The Beginner’s Guide to Google AdWords

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To put it succinctly, AdWords is an advertising platform brought to you by Google. Essentially, you pay to sponsor ads in an online auction. If you have what is called a high “quality score,” and the price is right, your ads are displayed on Google’s search engine pages as a paid advertisement.

When people search Google for specific phrases, if your ad is deemed relevant, it will appear on the top or side of the SERP. Done correctly, oftentimes with the help of a pay-per-click marketing firm, a Google AdWords campaign can mean more visitors, more conversions, and therefore, more cash in your pocket. The icing on the cake is that you only pay when people click on your advertisement.

Why Go With Google AdWords?

When you choose AdWords, you can benefit from the fact that only a small investment is necessary to start an account. After paying a minimal upfront fee, your PPC agency sets up an account, and you have the ability to see which phrases will be used to advertise for your company. Also, if nobody clicks, you don’t pay. That’s why AdWords is referred to as “pay per click” or PPC.

With AdWords, you get to take the wheel when it comes to budgeting. Because you set your own budget, if you watch it closely, you minimize the chance of overspending. And because you choose how much to bid as well as the keyword, if a particular keyword isn’t performing well, you can simply cut it from the campaign…or you can reduce your bid. It’s that easy!

Why PPC is Important for Your Business?

There are plenty of reasons PPC is important for your business. When you use Google AdWords, you can enjoy targeted traffic, bringing visitors who are already interested directly to your site. You can target traffic based on a number of factors, like location, language, or if a visitor has been to your site before. We know that if someone is already interested in your service or product, closing the deal becomes easier.

PPC campaigns also reap tons of important data for you to use to improve your marketing campaign. Say a campaign is doing particularly well – you can look at the keywords and place them more prominently on your site, or bid higher for them in the future. If a keyword is not helping conversions at all, you can remove this from your campaigns and site to make everything more effective.

Other important data can be obtained from suggested high volume keywords. These are keywords that are searched for the most. We can conclude that it would be a good idea to use these suggested words to optimize your PPC and SEO campaigns, using them in the title and descriptions of your ads.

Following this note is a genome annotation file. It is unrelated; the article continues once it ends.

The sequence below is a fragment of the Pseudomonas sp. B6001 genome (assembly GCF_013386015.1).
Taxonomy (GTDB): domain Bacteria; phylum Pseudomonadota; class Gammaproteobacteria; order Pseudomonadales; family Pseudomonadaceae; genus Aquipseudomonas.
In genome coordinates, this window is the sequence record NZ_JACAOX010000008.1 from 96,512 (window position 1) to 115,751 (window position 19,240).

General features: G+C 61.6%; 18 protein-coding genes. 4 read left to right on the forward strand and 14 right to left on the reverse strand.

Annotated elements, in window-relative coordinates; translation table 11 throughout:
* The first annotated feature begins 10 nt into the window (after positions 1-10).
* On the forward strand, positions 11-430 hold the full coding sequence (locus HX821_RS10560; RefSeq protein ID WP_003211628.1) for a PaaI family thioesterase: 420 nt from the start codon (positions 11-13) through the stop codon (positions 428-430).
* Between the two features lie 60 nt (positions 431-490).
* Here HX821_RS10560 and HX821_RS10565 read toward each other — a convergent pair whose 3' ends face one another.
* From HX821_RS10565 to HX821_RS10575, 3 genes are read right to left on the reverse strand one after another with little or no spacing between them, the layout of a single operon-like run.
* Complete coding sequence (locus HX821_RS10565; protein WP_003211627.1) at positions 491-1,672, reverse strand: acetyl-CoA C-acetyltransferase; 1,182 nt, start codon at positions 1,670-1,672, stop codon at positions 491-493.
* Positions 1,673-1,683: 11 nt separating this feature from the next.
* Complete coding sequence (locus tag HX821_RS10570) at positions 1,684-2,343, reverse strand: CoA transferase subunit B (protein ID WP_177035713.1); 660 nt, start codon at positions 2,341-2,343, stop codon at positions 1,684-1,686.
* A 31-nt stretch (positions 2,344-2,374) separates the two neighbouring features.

AdWords and SEO

Speaking of PPC and SEO, you can use these two marketing tactics to complement each other in the following ways:

  • Use AdWords to obtain useful keyword data for your SEO campaigns
  • Use SEO traffic to build impressive remarketing lists
  • Use Google Analytics data from SEO campaigns to target locations in PPC more effectively
  • Use PPC geographic data to build out local search campaigns.

How Do I Get Started With AdWords?

First, head to adwords.google.com. Click on the “get started” button and create an account. After you are all logged in, click on the “create your first campaign” link. When you are selecting your campaign type and name, it’s suggested by experts that rookies should choose the “search network only” option. Rookies should also opt out of the “include search partners” option and name your campaign.

Decide where you would like your ads to show and the size of the area you would like to target. Choose from countries, parts of countries, states, cities and more.

As for bid strategy, experts suggest changing your bid strategy to “manual” because it allows for fine-grained control and the opportunity to learn AdWords on a deeper level.

Select your daily budget next–that’s the maximum amount Google can charge you a day. You’ll probably reach that max on most days, so make sure you can pay that amount. We suggest you start low, to set up a safety net. If it turns out you’re an AdWords master off the bat, you can come up and bump this amount up later.

Those are all of the initial steps to setting up an AdWords campaign. With such a low barrier to entry, it can’t hurt to give PPC campaigns a spin on your own, or better yet, with the help of a PPC marketing agency. The amount of return on investment can be huge if you know what you are doing.

Again, setting a lower daily budget will protect you from spending too much on advertising. One last word of advice – monitor your campaign closely and frequently. Happy bidding!

Bonus Tips

  • Ad Extensions: Use them! What are they? They are the “call now,” or the site links at the bottom of the ads you see. They are recommended for small businesses and can be set up manually or added automatically (if you meet certain criteria).
  • Mobile: Most people search online with their phones, so remember to gear your ad towards that demographic. Add a “call now,” button. Chances are if your audience is on their phone, they will click it.
  • Mention “Mobile”: Use mobile-specific terms in your ad such as, “Use your mobile and…” It is proven to increase click rates and conversion rates.
  • Mobile Friendly: Make sure your website is mobile friendly! The last thing someone wants to deal with is a faulty website on their phone.

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